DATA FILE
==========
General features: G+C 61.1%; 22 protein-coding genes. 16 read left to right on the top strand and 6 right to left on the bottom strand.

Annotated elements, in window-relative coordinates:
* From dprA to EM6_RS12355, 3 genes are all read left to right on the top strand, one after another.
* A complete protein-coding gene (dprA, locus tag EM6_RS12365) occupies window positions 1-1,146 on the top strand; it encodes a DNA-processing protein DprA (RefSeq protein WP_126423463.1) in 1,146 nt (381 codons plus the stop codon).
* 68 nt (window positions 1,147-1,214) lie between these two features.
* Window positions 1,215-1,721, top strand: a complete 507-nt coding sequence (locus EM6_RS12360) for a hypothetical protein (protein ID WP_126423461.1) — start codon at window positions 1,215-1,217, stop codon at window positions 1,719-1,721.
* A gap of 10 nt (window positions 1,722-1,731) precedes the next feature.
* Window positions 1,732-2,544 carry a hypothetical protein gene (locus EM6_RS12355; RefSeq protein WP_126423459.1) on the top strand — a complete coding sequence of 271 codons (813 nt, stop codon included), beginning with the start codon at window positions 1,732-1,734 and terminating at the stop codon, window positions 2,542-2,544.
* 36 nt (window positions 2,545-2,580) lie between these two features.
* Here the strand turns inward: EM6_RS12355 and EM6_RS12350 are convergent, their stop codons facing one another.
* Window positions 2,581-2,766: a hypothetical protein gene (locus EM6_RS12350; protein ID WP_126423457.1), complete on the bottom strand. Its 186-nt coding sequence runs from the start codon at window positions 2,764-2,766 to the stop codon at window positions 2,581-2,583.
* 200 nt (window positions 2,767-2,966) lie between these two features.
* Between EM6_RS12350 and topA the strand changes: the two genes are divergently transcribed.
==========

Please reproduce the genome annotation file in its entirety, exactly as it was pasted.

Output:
General features: G+C 61.1%; 22 protein-coding genes. 16 read left to right on the top strand and 6 right to left on the bottom strand.

Annotated elements, in window-relative coordinates:
* From dprA to EM6_RS12355, 3 genes are all read left to right on the top strand, one after another.
* A complete protein-coding gene (dprA, locus tag EM6_RS12365) occupies window positions 1-1,146 on the top strand; it encodes a DNA-processing protein DprA (RefSeq protein WP_126423463.1) in 1,146 nt (381 codons plus the stop codon).
* 68 nt (window positions 1,147-1,214) lie between these two features.
* Window positions 1,215-1,721, top strand: a complete 507-nt coding sequence (locus EM6_RS12360) for a hypothetical protein (protein ID WP_126423461.1) — start codon at window positions 1,215-1,217, stop codon at window positions 1,719-1,721.
* A gap of 10 nt (window positions 1,722-1,731) precedes the next feature.
* Window positions 1,732-2,544 carry a hypothetical protein gene (locus EM6_RS12355; RefSeq protein WP_126423459.1) on the top strand — a complete coding sequence of 271 codons (813 nt, stop codon included), beginning with the start codon at window positions 1,732-1,734 and terminating at the stop codon, window positions 2,542-2,544.
* 36 nt (window positions 2,545-2,580) lie between these two features.
* Here the strand turns inward: EM6_RS12355 and EM6_RS12350 are convergent, their stop codons facing one another.
* Window positions 2,581-2,766: a hypothetical protein gene (locus EM6_RS12350; protein ID WP_126423457.1), complete on the bottom strand. Its 186-nt coding sequence runs from the start codon at window positions 2,764-2,766 to the stop codon at window positions 2,581-2,583.
* 200 nt (window positions 2,767-2,966) lie between these two features.
* Between EM6_RS12350 and topA the strand changes: the two genes are divergently transcribed.